Most people think that information is power: “If I know something that you don’t, its power for me.” That doesn’t work in an FCC project. You make sure all the information is out there for the guy who’s going to do the work. You hold nothing back on them.

Anybody can do the job if they’re given all the time in the world. But we can provide the client with tighter schedules and follow through with it because of our know-how and experience.
IAG has a reputation for delivering projects on time and budget. How have you been able to achieve that so consistently over so many years?
We have done hundreds of, not only projects, but proposals and estimates, all over the world. To do these projects well, you have to develop a fairly good scope in your own mind at the beginning of the project. A lot of people just look at what their equipment is and try to come up with estimates. We looked at our own experience doing many things similar to it and can come up with scope and estimates long before anybody else. Then we can provide prices before anybody can even think about it because we can work with the licensor concurrently while we customize work scope development to provide a very accurate estimate and realistic schedule for clients.
The difficulty with FCC’s is that they’re fairly complex and have a difficult schedule. Anybody can do the job if they’re given all the time in the world. But we can provide the client with tighter schedules and follow through with it because of our know-how and experience working with licensors, clients, engineers, vendors and constructors.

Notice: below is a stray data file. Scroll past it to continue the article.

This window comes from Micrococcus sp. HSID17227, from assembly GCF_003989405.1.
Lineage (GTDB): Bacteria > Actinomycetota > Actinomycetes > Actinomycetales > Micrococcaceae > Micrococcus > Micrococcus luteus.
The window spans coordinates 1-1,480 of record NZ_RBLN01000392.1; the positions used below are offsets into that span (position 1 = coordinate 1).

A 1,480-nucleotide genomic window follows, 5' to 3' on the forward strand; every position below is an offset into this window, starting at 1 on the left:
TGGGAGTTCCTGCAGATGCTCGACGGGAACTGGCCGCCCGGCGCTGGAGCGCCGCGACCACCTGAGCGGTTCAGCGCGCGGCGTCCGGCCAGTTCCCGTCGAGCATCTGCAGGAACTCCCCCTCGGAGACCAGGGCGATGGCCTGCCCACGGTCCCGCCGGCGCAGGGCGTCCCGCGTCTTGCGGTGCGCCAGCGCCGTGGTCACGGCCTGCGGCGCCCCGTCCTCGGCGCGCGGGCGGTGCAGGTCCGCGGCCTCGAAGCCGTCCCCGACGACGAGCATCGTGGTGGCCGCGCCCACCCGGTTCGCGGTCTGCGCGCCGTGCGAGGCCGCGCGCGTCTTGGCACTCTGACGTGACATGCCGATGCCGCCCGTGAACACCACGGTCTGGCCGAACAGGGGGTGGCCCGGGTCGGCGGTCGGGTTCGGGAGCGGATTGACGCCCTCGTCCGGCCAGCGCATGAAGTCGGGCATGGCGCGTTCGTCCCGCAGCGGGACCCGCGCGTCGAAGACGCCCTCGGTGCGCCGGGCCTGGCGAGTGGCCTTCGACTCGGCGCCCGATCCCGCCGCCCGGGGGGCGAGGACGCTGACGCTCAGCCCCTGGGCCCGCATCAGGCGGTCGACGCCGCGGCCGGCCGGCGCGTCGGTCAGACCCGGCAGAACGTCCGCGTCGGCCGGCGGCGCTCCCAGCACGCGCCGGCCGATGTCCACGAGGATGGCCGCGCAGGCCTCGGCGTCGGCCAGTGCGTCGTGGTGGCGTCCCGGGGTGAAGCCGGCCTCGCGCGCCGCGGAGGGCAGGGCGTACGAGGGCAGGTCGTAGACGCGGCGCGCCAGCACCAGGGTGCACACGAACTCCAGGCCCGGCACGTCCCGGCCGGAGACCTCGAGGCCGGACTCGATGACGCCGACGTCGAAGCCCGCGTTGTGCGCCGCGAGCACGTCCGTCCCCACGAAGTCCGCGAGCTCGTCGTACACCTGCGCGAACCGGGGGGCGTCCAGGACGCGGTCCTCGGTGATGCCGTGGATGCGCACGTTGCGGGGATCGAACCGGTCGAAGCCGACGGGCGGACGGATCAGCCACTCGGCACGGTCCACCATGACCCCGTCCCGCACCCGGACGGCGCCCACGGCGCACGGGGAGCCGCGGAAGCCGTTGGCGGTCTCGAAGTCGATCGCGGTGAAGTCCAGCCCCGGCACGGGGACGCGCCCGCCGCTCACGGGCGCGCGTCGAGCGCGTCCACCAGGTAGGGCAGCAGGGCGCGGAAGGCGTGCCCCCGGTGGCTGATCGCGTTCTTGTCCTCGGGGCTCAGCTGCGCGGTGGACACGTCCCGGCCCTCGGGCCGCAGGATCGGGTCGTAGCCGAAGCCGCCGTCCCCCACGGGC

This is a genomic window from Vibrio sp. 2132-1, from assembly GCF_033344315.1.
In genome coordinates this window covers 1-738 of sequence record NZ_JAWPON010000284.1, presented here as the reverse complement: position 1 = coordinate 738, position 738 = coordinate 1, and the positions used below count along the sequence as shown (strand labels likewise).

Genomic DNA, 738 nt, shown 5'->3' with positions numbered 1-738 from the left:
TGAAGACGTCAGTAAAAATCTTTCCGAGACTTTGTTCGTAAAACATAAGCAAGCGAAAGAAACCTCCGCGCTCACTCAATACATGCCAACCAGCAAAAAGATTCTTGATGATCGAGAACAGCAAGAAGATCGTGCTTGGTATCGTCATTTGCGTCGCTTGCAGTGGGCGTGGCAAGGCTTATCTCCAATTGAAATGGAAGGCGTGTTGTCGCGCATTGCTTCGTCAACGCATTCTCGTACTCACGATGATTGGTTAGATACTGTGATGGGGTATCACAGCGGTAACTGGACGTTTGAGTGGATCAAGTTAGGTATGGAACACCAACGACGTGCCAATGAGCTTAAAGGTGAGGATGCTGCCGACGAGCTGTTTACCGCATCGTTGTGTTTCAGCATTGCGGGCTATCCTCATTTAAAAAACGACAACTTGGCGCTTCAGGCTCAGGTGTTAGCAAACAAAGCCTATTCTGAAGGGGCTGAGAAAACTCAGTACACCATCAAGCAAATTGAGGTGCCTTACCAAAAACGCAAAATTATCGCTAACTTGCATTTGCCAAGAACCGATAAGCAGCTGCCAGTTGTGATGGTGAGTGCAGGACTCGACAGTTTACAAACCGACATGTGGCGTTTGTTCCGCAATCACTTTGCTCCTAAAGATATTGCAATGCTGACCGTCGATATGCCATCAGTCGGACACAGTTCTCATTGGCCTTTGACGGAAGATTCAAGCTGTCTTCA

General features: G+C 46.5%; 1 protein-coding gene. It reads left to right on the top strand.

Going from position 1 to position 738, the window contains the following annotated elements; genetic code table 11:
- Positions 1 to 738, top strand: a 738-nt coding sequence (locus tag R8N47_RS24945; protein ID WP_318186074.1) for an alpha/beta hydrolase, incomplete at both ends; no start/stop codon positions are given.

What do you consider your greatest achievement at IAG?
I’ve done quite a large number of projects and I can say that I’ve never had a technical, complaint, or flaw come back from any client. They have all been basically on time and met all the requirements of the licensers’ intent, schedule, and cost.

What challenges and opportunities does the industry face right now?
Many operating companies hire strictly based on a low cost from bidders. And that may or may not reflect the true work scope and schedule for the project. And in the end, they always overrun project cost and schedule. But it’s too late by then. So how do you convince people to do the right job in the right way from the beginning?
Also, a large number of operating companies have a tremendous amount of turnover. So, people in those jobs have the pressure of keeping the cost down. And when the cost overruns, it’s not their problem, it’s the next guys. It’s a difficult task.
This work is always a team project. When you are isolated, the job is not going to get done and not going to get done right.
What is the best piece of advice you’ve ever been given?
The best advice I got was when I joined IAG:  There is no substitute for good judgement. Engineering is always a judgment based on safety and quality of project work scope.
The other thing I’ll say is that this work is always a team project. When you are isolated, the job is not going to get done and not going to get done right. Team includes everybody. Not just IAG. The team is the Client, Licensor, IAG, Engineering, Vendors and Constructors.
And I would say that it’s important that your management supports you in what you do. I’ve been fortunate that they’ve been very very supportive of me for 20 years. It makes all the difference of doing the job right.